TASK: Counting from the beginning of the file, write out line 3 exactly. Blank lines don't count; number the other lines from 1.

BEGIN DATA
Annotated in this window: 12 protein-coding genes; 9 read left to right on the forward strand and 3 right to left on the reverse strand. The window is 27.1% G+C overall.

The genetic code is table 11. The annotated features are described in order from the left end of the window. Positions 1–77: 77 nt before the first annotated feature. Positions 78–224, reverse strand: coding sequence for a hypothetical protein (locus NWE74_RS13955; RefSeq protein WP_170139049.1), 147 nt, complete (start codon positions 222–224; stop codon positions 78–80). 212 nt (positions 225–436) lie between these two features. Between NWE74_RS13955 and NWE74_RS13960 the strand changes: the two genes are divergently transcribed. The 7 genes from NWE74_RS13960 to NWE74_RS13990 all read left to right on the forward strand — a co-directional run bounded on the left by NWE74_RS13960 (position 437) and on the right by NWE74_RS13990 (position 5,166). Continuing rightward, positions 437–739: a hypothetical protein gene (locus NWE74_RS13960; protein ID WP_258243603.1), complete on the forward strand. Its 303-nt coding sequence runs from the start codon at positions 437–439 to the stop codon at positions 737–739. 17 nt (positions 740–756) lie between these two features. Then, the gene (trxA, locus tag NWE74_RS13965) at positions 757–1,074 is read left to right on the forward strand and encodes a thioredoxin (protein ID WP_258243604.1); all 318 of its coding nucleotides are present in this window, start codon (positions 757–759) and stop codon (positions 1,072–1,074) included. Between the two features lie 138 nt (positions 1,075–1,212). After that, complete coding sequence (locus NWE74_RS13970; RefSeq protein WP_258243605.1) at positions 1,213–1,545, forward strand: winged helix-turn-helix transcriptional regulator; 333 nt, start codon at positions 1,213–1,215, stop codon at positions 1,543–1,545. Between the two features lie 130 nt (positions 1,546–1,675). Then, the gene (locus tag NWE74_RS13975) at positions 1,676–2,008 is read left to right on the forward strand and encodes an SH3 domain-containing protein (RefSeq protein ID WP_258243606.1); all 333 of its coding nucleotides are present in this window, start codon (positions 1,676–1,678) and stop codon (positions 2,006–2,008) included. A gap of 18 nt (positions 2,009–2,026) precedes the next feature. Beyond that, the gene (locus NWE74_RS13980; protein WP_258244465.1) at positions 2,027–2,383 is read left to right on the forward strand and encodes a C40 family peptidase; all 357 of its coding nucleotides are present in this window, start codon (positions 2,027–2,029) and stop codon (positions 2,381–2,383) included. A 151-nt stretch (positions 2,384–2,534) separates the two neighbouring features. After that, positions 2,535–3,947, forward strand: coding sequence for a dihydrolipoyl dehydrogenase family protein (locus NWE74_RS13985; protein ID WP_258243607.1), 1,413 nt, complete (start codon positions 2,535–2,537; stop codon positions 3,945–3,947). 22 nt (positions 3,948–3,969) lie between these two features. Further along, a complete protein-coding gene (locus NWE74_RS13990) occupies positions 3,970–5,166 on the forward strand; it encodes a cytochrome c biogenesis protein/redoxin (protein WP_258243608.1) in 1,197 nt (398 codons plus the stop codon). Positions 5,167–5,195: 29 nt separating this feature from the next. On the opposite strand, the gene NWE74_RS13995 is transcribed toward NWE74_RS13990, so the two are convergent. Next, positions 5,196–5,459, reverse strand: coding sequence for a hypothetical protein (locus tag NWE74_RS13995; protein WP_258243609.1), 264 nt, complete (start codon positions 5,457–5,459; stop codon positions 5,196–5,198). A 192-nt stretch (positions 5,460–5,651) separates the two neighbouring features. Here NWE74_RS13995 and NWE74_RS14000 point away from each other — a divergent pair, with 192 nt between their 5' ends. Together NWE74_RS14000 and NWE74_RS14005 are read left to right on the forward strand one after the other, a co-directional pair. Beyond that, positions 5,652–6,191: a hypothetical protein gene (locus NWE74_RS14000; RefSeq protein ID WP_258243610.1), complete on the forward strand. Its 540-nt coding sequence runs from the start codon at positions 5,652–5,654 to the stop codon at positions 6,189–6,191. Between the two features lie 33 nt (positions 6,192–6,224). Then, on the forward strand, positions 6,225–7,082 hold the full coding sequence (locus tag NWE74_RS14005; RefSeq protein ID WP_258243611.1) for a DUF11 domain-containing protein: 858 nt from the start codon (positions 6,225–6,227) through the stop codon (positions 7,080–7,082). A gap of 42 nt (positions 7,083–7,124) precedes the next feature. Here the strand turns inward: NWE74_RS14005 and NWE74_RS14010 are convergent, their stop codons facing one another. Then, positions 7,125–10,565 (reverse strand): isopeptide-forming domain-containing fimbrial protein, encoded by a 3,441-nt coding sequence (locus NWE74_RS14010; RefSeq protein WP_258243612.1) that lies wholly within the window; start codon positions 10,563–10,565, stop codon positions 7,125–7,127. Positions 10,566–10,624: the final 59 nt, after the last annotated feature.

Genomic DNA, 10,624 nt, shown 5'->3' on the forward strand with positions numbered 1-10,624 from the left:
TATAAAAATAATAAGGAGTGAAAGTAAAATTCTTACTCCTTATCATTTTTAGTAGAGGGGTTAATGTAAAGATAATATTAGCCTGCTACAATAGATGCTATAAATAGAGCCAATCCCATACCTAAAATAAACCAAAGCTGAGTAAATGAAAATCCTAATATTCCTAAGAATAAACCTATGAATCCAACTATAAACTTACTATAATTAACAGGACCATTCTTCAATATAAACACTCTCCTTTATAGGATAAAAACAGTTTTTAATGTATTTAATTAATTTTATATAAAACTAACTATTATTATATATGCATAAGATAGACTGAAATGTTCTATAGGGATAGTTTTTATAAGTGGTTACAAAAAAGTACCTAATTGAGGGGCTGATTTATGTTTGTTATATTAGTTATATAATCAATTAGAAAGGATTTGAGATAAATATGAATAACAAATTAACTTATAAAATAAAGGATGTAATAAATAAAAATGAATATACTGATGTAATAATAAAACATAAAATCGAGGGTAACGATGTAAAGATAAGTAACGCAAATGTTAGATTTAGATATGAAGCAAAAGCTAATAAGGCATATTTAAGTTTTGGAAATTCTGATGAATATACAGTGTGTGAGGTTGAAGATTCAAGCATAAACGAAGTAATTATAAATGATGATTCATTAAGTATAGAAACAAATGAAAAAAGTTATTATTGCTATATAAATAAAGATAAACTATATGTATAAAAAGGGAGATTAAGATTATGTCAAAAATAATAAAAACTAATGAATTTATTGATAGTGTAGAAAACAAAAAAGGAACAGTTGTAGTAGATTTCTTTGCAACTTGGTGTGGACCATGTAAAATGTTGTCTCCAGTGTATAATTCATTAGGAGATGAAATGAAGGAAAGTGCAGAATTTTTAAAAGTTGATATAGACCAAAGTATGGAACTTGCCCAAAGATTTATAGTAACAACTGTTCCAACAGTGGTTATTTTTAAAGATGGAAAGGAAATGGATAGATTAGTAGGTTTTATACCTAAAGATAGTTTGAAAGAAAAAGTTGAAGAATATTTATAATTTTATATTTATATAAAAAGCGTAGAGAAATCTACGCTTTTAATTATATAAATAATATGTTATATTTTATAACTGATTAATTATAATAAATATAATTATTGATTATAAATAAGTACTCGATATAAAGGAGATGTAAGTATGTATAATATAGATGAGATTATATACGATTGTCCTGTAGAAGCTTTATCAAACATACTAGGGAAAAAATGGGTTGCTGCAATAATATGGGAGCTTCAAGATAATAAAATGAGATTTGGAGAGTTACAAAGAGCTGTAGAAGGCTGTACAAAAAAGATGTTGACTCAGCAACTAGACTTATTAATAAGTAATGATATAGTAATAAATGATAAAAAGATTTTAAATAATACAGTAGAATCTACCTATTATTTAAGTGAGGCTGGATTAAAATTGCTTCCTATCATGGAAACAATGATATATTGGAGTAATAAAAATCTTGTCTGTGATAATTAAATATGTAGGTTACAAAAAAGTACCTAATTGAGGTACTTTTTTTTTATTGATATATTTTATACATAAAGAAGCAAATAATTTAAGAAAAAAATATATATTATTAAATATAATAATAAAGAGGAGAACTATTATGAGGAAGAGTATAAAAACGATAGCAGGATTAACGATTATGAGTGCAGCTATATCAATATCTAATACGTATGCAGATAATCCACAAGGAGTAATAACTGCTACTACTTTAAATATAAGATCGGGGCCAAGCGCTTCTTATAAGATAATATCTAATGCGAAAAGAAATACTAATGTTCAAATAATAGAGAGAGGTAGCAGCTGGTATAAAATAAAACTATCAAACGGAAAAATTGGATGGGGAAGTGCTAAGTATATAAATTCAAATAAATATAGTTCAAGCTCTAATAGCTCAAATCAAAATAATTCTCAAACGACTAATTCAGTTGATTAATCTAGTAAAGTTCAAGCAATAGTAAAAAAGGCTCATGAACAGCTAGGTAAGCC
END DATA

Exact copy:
Genomic DNA, 10,624 nt, shown 5'->3' on the forward strand with positions numbered 1-10,624 from the left: